Reinventing yourself is a hard thing. Detroit has been doing it since the beginning when the first French fur traders pulled their canoes ashore at a convenient narrow spot in the Detroit River. And again, when the city birthed the wonders of mass production. And stepped up as the Arsenal of Democracy. And inspired the signature Motown sound that moved a nation.

Sometimes it’s fortunate. Like Motown, a turn for the better. But more often than not, as many Detroiters know, it can be a rough road. And when it happens to be something as massive as a city, sometimes it’s easy to divorce yourself from the realities. To step back into your own world and let change chart its own course.

But personal reinvention, that’s when the stakes and the toil and the possibilities really hit home. In the case of Marlin G. Williams, founder of Sisters Code, a moment of personal reinvention spurred a revolution that, even now, reverberates throughout Detroit.

Today, Detroiters know her as many things: Former Global Diversity and Inclusion Officer for two Fortune 500 companies. Former Deputy Chief Information Officer for the city of Detroit, where she led technology integration for Super Bowl XL. Human Resource Executive. Technology Entrepreneur. STEM advocate. And, most recently, the powerhouse behind Sisters Code, an organization dedicated to empowering women 25-85 by providing them the tools they need to re-career into technology fields.

But her path didn’t start that way. For Marlin, just like her hometown, reinvention would become a recurring theme. After graduating from Cass Tech, she followed her heart to USC in California, striving towards a singing career alongside the likes of James Ingram and Montell Jordan. But after two years of trying, she realized something.

“I would just kind of go around and do talent shows, and after a while, I knew that I would be in school forever if I didn't go back home.”

Returning to Detroit and changing course with a degree from Wayne State, 25-year-old Marlin pursued a new career as a mortician until fate intervened.

“I was an aspiring mortician, working at two funeral homes in Detroit. Then a classmate told me about a program through the Compuware Corporation where, if you had a college degree, they would teach you to program in seven languages in 13 weeks.”

Open to change, she took a leap of faith.

“I didn't know what programming was. But it offered more money than I was making at the funeral home. So I just jumped in and committed to learning how to do it. It was one of the best — and hardest — experiences of my life. I considered quitting almost every day because my programs just wouldn’t work, but I kept going back.”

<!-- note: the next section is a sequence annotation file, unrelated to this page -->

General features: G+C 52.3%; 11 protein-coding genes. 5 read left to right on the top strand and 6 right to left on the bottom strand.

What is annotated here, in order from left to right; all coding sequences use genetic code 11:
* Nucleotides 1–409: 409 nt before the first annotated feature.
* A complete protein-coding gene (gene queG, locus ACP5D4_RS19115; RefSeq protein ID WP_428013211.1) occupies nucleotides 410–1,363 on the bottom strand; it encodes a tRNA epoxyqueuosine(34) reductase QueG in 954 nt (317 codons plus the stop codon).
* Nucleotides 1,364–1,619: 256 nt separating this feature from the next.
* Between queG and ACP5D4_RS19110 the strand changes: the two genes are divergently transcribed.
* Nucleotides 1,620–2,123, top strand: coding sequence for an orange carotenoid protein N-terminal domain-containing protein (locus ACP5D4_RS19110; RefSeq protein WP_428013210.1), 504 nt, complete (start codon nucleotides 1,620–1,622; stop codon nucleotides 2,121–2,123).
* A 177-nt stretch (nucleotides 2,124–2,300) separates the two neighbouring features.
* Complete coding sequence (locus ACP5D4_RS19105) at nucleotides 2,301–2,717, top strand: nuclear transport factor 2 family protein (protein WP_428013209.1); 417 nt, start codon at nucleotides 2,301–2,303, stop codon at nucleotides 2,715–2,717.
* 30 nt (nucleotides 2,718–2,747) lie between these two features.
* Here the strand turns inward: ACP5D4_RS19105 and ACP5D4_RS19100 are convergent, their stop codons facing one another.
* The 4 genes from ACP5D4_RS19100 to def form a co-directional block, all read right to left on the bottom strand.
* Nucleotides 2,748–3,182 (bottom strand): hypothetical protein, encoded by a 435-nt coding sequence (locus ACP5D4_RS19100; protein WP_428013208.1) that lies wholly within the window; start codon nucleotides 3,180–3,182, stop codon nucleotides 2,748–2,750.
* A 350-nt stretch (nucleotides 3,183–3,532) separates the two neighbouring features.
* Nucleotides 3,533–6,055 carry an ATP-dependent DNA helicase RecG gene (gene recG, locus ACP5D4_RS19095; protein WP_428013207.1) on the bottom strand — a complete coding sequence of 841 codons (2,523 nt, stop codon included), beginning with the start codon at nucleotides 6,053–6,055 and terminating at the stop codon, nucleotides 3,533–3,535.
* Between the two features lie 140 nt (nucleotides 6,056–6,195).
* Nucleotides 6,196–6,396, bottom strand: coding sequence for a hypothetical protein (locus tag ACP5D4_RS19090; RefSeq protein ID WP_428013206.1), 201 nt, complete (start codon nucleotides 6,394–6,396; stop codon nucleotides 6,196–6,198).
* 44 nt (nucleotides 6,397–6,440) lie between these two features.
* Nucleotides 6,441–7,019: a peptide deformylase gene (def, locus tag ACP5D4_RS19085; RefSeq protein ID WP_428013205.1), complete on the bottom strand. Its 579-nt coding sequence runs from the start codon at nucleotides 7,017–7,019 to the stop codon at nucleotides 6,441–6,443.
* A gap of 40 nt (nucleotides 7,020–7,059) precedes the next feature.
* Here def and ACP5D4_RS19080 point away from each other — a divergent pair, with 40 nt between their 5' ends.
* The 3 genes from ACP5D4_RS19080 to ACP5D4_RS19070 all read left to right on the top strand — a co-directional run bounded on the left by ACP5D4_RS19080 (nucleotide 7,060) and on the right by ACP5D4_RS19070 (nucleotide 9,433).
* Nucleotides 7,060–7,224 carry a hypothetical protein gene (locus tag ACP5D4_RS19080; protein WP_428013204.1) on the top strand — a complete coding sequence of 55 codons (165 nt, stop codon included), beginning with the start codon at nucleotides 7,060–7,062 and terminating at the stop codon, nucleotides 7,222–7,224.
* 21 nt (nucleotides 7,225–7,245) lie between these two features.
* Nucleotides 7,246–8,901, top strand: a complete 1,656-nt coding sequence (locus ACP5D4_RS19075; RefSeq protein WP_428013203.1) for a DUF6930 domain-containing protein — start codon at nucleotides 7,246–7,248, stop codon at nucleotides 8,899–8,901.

Coding opened doors to the corporate and governmental world, and she was soon on a path to success that seemed right at the time. But her rapid growth was suddenly stunted by both an unexpected job loss and a divorce, turning the long-awaited smooth road rough once again.

“I was at the height of my career. I had the most beautiful home. My daughter was in a private school… It was like a fairytale. Then life knocked me not on my knees, but on my back. I remember waking up every day not knowing what to do. But then I remembered something my father told me; he said, ‘everything you ever need... You have it inside of you. You’ve just forgotten that.’”

Discovering renewed strength from within, bolstered by positive affirmations from without, Marlin set her sights on a new path.

“I was like, ‘I’m better than this. I don't have to live this way.’ But I was also suffering from my network being tied to my self-worth. I was struggling and thought people were talking about me. So I had to figure out who I was and who I wanted to be, regardless of what other people might say. Had I not persevered through that, I would never be where I am now... And I don’t think Sisters Code would have been born, either.”

Digging deep, she drew on her past reinventions and the strength she learned as a latchkey kid growing up in Detroit.

“It’s important to persevere because when you think it’s over, it’s not — you might be just one step away from walking into greatness. One phone call could change your life. But you have to keep your mind open.”

That mindset would ultimately pay dividends. Utilizing her experience learning code, teaching programming and championing the cause of women and minorities in the corporate word, Marlin discovered a new path in a place she least expected.

“I was on a panel called ‘Education 2.0 for Americans 2.0.’ At the end of the session, they said, “what are you going to do to bridge the gender gap in tech?” I knew I wanted to be a part of that but didn’t know how. I thought of the name Sisters Code, which is cool, but that was as far as I got. But then I got on stage, and I said, ‘I'm going to start Sisters Code, and we're going to empower women ages 25 and older to learn to code.’ That was it. I got off stage, and so many people wanted to talk to me about my vision and what I wanted to do and how to get help. And that kind of made me accountable — at that moment I knew I had to do it.”

With that, Sisters Code was born, and today it’s changing lives far beyond the ones and zeroes.

Marlin recalls fondly, “One girl told me, ‘You don't understand. The first day of class, I was going through a horrible divorce in order to leave a very abusive relationship. And to walk into that room with all these women who are empowering one another… It wasn't even about coding for me at the time — it was just special to be in a place where you're like, whoa, this really matters.’”

With over 300 women empowered by Sisters Code so far, Marlin sees another kind of reinvention for Detroit ahead.

“I think the narrative is going to change around who people think we are. I think that as far as technology is concerned... And it's already happening... Detroit is going to be a force to be reckoned with.”